Thursday 30th October 2014
Well, here we are back in the Land of the Long White Cloud. Scott-Free was waiting patiently for us, looking a little dirty and forlorn but on the face of it all fine. The borrowed dehumidifier (thanks, Sue & Bob) and regime of regularly being opened up and aired out by Neville from the boatyard worked well, and there was no visible mould or mildew. In fact, the headlining over the galley was in the best condition it’s been for a very long time. Further investigation found a small amount of mould on a couple of deck jackets and foul weather gear – presumably the salt hadn’t been rinsed completely out of them and they therefore remained damp. It was soon sorted.
A slightly more serious problem was water ingress, which we didn’t find at first. A dark patch on the wood in the bedroom led us to investigate, and we found a lot of water in the prop and engine bilges. Apparently they had a very wet winter here, and it seems one of our deck drains got blocked, so the rainwater built up on the aft deck and found its way into the aft locker which had not yet been resealed. From there it went behind and under our bed and into the bilges. It took a while to pump out and dry out, but the aft hatch seals went to the top of the list and are now done. The only lasting problem is a couple of damp patches on the wood. We’ll wait and see how they dry out before we decide whether to have anything done to them.
So we have begun the task of working our way through the joblist, and as ever it seems to get longer rather than shorter. For instance, the ‘5-minute job’ (oh how I hate that _expression_!) of replacing some rusty hose clips (Jubilee clips to our Brit friends) in the galley bilge has ended up with replacing the hot water hose which is cracked and hard on the outside and soft on the inside, as well as the valves that control fresh water out of the water tanks. The valves were high quality bronze ball valves, but fitted with plated steel levers and nuts. I suppose, with a 22-year-old boat, one has to expect such things, but we do often wonder who uses non-stainless steel or poor quality stainless steel fittings in a marine environment. On the positive side, if they hadn’t, the clips wouldn’t be rusty, we wouldn’t be replacing them and we wouldn’t have found the perished hose which could have sprung a leak, probably at the most inopportune moment.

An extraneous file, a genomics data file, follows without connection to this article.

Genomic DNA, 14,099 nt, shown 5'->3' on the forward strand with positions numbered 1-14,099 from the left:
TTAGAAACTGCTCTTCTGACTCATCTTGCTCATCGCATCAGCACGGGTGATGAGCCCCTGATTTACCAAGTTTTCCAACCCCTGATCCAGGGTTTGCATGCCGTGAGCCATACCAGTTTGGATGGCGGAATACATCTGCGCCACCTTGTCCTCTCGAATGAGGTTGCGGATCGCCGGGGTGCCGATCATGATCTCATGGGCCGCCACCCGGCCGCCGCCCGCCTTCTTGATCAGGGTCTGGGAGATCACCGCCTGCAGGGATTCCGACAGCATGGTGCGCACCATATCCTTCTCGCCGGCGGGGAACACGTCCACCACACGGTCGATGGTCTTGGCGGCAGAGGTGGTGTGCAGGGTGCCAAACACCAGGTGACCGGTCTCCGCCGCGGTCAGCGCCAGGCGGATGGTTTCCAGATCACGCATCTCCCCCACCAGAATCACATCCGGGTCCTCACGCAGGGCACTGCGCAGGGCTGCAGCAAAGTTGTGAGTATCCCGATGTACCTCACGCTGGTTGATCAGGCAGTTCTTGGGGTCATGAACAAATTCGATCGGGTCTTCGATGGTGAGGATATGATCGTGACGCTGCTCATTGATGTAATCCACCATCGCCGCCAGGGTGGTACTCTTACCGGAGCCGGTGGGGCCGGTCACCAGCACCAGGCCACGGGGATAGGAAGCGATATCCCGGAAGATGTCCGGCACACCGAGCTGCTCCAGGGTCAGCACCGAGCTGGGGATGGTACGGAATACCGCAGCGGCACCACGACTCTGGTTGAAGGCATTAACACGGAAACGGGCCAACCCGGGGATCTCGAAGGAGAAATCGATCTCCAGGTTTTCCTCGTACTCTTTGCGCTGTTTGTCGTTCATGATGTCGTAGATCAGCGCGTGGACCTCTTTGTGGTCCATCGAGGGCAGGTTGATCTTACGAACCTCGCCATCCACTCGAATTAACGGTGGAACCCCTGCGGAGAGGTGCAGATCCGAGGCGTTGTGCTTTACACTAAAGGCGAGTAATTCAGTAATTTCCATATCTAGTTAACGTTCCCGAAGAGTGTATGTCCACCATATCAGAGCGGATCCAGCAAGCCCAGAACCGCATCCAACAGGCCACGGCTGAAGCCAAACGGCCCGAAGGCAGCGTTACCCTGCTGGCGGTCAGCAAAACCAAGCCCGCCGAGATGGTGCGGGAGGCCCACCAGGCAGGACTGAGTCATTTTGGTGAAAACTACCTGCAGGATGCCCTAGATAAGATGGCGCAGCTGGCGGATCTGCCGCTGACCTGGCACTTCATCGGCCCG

The galley bilge is like spaghetti junction with hoses and valves everywhere. New stainless steel valves (above) replace the old (left).
Still, it keeps us off the streets. I’m not going to bore you any more with boat jobs (sorry Frank!) – I’ll let the ship’s engineer do that at some point.
It’s not all work though, and we do take some time out, when the weather lets us, to relax. We enjoyed a visit to the beautiful Whangarei Falls which were in full flow after several days and nights of rain. The local cinema shows a range of recent films (we really enjoyed Pride) and we regularly catch up with Eric and Dee from Sirena of Oare which is currently moored in the Town Basin. On Saturday, we have tickets for NZ Kiwis vs Toa Samoa in the Four Nations rugby. So all is good.
Ferns that grow as tall as trees, and a Kauri tree in A. H. Reed Memorial Kauri Park